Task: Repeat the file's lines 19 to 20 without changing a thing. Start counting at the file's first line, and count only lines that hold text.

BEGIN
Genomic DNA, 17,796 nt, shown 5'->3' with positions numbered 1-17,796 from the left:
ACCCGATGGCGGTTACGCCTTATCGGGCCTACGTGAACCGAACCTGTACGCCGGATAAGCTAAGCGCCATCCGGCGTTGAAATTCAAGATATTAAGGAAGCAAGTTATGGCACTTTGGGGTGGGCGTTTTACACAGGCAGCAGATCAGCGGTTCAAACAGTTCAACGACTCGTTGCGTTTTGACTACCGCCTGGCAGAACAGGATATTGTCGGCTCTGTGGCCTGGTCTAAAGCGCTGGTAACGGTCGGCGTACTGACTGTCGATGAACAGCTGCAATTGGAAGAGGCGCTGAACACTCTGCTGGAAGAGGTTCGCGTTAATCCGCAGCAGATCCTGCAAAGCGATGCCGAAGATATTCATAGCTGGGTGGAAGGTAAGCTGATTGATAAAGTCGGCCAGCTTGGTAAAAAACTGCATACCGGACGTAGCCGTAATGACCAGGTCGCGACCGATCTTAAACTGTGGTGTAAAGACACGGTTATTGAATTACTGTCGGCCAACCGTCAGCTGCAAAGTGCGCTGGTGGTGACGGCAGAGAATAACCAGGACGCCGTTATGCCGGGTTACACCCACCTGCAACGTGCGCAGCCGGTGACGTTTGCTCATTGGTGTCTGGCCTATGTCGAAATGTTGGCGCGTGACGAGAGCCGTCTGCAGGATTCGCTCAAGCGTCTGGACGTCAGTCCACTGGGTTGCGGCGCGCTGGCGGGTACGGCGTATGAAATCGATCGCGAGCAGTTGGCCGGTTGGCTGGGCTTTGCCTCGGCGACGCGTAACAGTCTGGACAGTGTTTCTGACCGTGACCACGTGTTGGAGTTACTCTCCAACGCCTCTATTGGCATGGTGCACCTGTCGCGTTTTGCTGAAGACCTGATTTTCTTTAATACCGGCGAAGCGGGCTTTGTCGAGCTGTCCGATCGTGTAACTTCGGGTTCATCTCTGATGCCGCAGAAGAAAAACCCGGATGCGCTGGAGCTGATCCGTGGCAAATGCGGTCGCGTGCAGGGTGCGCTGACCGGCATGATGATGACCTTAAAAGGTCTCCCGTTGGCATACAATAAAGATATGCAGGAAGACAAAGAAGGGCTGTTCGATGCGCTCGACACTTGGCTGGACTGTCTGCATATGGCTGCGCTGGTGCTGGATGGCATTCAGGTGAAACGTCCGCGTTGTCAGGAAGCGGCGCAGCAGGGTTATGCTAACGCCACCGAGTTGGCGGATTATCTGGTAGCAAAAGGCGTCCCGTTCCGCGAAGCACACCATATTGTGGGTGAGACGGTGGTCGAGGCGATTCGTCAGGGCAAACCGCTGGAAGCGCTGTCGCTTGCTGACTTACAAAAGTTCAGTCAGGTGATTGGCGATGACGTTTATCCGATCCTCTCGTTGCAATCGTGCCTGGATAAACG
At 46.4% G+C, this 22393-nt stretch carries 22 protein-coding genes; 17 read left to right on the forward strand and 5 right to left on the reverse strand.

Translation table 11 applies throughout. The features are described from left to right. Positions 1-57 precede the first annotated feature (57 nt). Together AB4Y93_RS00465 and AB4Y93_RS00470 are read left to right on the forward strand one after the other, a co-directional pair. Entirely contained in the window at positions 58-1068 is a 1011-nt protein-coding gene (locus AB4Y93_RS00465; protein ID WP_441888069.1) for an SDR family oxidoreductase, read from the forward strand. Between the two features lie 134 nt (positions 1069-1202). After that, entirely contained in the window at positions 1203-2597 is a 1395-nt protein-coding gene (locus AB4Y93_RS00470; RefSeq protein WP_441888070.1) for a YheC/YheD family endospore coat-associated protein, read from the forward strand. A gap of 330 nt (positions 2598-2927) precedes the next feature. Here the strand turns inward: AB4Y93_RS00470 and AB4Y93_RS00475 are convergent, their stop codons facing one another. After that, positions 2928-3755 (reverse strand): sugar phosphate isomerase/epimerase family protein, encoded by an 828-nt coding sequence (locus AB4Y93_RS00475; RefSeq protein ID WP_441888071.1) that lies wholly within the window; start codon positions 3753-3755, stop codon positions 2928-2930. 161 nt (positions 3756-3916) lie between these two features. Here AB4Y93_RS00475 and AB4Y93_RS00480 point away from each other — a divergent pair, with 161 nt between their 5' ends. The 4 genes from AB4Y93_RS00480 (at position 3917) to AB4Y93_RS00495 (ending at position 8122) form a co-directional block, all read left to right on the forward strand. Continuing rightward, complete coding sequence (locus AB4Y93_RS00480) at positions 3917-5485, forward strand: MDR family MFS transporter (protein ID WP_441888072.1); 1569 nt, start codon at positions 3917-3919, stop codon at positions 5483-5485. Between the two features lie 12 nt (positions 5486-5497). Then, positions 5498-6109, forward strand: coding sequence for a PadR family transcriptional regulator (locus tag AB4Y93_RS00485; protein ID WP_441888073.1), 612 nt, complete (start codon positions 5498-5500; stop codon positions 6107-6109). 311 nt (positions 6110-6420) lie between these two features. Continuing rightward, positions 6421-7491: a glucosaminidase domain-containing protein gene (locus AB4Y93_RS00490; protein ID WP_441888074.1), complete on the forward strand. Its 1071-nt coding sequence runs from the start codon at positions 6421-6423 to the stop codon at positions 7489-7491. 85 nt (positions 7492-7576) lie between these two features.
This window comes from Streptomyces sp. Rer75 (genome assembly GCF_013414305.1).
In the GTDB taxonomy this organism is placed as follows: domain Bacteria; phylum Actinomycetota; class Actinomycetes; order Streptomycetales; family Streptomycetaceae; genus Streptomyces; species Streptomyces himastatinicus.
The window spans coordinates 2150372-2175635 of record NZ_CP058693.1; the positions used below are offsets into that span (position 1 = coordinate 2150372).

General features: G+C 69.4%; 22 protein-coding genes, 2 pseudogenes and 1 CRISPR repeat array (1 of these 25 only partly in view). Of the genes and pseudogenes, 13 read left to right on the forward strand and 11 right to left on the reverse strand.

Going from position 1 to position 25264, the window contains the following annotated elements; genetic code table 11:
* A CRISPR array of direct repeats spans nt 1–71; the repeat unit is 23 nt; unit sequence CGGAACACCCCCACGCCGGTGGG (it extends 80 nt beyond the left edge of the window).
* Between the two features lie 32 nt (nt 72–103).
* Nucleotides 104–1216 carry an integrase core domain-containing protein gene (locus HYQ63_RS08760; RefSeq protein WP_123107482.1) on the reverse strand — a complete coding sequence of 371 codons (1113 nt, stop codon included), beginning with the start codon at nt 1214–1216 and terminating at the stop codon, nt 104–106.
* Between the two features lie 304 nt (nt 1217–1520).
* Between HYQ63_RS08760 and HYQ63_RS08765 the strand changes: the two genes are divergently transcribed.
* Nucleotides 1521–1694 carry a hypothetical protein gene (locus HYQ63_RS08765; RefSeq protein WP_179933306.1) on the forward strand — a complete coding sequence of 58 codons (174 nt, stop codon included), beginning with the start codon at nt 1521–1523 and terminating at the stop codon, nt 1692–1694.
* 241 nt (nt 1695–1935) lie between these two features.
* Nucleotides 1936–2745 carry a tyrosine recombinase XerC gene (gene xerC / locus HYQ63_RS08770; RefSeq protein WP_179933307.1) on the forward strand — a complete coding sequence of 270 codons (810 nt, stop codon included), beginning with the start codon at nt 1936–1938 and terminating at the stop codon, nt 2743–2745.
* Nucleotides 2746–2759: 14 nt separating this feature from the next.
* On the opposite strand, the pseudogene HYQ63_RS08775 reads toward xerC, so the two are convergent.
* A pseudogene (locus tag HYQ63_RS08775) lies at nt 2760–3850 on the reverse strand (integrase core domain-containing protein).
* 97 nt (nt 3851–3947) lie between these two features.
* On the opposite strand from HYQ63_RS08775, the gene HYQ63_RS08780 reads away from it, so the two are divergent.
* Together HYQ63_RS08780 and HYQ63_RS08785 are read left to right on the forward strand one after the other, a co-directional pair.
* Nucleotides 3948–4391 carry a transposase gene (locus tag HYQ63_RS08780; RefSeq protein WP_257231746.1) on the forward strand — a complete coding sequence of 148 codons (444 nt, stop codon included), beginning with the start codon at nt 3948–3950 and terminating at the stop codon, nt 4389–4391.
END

* On the opposite strand, the pseudogene HYQ63_RS08775 reads toward xerC, so the two are convergent.
* A pseudogene (locus tag HYQ63_RS08775) lies at nt 2760–3850 on the reverse strand (integrase core domain-containing protein).